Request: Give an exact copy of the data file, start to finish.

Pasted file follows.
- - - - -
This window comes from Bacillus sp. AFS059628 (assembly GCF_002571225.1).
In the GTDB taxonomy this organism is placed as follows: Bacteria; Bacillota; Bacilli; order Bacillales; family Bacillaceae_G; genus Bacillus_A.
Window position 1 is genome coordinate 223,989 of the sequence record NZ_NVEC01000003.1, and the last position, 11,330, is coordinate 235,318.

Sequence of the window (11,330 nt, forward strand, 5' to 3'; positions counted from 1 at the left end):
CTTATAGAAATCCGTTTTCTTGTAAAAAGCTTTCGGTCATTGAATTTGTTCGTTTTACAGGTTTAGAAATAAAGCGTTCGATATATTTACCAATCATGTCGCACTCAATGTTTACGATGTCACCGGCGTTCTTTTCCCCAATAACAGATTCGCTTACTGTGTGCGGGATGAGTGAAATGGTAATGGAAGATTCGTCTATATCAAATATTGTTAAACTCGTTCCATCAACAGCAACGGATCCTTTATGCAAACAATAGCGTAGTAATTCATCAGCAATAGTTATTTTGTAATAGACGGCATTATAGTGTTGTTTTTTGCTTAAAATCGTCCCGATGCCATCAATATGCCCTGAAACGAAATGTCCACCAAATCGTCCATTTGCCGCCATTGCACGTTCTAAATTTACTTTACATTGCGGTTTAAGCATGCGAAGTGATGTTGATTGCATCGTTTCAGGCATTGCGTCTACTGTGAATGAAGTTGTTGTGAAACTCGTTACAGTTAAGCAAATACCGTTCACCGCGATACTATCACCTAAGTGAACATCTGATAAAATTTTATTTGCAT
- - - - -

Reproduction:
This window comes from Bacillus sp. AFS059628 (assembly GCF_002571225.1).
In the GTDB taxonomy this organism is placed as follows: Bacteria; Bacillota; Bacilli; order Bacillales; family Bacillaceae_G; genus Bacillus_A.
Window position 1 is genome coordinate 223,989 of the sequence record NZ_NVEC01000003.1, and the last position, 11,330, is coordinate 235,318.

Sequence of the window (11,330 nt, forward strand, 5' to 3'; positions counted from 1 at the left end):
CTTATAGAAATCCGTTTTCTTGTAAAAAGCTTTCGGTCATTGAATTTGTTCGTTTTACAGGTTTAGAAATAAAGCGTTCGATATATTTACCAATCATGTCGCACTCAATGTTTACGATGTCACCGGCGTTCTTTTCCCCAATAACAGATTCGCTTACTGTGTGCGGGATGAGTGAAATGGTAATGGAAGATTCGTCTATATCAAATATTGTTAAACTCGTTCCATCAACAGCAACGGATCCTTTATGCAAACAATAGCGTAGTAATTCATCAGCAATAGTTATTTTGTAATAGACGGCATTATAGTGTTGTTTTTTGCTTAAAATCGTCCCGATGCCATCAATATGCCCTGAAACGAAATGTCCACCAAATCGTCCATTTGCCGCCATTGCACGTTCTAAATTTACTTTACATTGCGGTTTAAGCATGCGAAGTGATGTTGATTGCATCGTTTCAGGCATTGCGTCTACTGTGAATGAAGTTGTTGTGAAACTCGTTACAGTTAAGCAAATACCGTTCACCGCGATACTATCACCTAAGTGAACATCTGATAAAATTTTATTTGCAT